Facebook Pixel

Annette Mattern: Cancer Survivor Gets The President's Attention

By HERWriter Guide
Rate This
Ovarian Cancer related image

During Ovarian Cancer Awareness Month, in September 2010, a teal ribbon was hung in the portico of the White House in recognition of the disease which took the life of President Obama’s mother. The White House recognition, as well as the proclamation signed by President Obama declaring the awareness month, were due in large part to the efforts of cancer survivor and patient advocate Annette Leal Mattern.

Mattern’s devotion to patient advocacy comes from a strong personal desire to give her life greater purpose. She has been an ovarian cancer survivor for more than 23 years and is also a two-year breast cancer survivor. She retired from her position as Vice President of Marketing and Operations for a major telecommunications firm to devote her energies to making a difference in women’s cancers.

Her accomplishments are many. She published a book, Outside the Lines of Love, Life, and Cancer, about coping with cancer and surviving life. She is president of the board of directors of the Ovarian Cancer National Alliance and president and co-founder of the Ovarian Cancer Alliance of Arizona. She’s also an EmpowHER member and HerWriter, contributing multiple articles on ways women can learn to not just survive cancer, but also live well, advocate for their health and move forward with their lives. She’s a LiveStrong inspirational speaker, sharing her story nationwide to motivate women to live their best life.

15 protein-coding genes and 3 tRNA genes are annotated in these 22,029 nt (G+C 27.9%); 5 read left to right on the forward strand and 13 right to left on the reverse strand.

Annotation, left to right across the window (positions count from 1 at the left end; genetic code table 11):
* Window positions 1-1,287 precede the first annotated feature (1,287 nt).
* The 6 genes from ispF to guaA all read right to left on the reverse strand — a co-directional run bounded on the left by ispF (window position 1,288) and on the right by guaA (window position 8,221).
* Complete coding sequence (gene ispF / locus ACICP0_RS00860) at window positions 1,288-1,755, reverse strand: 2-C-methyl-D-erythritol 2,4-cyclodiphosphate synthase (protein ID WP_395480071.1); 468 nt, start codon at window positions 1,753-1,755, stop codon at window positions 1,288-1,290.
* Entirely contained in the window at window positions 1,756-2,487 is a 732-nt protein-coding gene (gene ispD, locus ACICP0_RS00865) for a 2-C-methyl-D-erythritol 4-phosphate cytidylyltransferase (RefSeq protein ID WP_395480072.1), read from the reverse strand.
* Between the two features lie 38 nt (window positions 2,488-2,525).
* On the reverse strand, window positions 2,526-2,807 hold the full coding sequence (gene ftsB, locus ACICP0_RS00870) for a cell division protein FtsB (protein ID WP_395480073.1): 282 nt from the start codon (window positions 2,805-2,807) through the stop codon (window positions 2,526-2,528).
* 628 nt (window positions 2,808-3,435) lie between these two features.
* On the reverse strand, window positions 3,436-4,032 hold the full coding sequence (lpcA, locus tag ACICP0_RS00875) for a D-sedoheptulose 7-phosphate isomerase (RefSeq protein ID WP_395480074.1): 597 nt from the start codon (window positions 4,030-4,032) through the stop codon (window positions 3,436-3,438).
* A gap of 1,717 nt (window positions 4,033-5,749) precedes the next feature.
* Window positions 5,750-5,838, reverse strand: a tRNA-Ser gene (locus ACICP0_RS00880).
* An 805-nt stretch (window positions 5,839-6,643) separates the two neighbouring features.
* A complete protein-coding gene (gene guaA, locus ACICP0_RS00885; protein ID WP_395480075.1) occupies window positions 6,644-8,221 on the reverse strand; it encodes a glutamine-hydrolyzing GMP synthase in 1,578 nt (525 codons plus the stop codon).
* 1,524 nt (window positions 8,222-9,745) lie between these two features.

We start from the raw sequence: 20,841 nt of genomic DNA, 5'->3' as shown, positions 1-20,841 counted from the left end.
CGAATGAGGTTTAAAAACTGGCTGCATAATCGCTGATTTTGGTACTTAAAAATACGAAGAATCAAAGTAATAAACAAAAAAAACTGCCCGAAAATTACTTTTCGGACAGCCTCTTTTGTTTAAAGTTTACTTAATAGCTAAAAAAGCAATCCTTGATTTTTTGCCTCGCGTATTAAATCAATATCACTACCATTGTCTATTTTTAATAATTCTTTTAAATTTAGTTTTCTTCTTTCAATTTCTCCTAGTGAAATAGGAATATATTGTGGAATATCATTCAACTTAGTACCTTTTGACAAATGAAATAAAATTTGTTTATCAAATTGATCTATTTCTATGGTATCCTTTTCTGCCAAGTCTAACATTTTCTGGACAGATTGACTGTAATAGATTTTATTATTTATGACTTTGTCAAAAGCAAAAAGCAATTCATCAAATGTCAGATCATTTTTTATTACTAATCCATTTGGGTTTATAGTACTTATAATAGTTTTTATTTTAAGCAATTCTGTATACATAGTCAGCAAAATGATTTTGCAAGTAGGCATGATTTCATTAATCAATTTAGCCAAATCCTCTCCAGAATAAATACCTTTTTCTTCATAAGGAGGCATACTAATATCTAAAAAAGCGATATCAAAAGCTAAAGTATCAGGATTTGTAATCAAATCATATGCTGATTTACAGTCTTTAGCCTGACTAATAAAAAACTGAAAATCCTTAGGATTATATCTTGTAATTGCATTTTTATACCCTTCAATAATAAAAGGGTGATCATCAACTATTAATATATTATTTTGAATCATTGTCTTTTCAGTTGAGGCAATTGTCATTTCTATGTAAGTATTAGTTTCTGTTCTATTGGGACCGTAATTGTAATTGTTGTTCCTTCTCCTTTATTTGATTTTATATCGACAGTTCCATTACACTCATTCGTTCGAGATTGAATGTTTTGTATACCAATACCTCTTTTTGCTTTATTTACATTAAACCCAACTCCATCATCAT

Mattern describes her life’s mission as empowering women and finding joy. When she was chosen as president of the board of the Ovarian Cancer National Alliance she said she accepted with grave responsibility and great optimism. A strong team player, she said she was encouraged by her colleagues - a board and staff of dedicated professionals who give their time and talents because of a shared belief that one day they will "change the horror that is ovarian cancer."

The Ovarian Cancer National Alliance, and the local chapters, provide a place where every aspect of ovarian cancer survivors’ lives comes together.

Add a Comment3 Comments

HERWriter Guide

Thank you for your comments Annette, and for your service and leadership. I've personally seen you with your "army of teal" and observed the incredible spirit, vitality and commitment of these wonderful women. There are also many men who have become part of the movement too and are seeing past their personal grief to help support the need to educate others and support the search for a way to eradicate ovarian cancer.

You are absolutely right - it's the combined efforts of many people who choose to use their time, talents and energies for others who are turning the tide on this and other forms of cancer. One does not have to have had ovarian cancer to join the "army" - all of those who want to help are welcome.

September 20, 2010 - 6:34pm

Thank you, Pat and EmpowHer, for bringing focus to the work of the Ovarian Cancer National Alliance. I feel compelled to clarify that I am merely one of many women who are working to turn the tide on this deadly disease. None of the work done by the Ovarian Cancer National Alliance is done by one person, but rather by countless volunteers and staff who devote extraordinary efforts to change the world for others. We have begun the Ovarian Cancer Movement.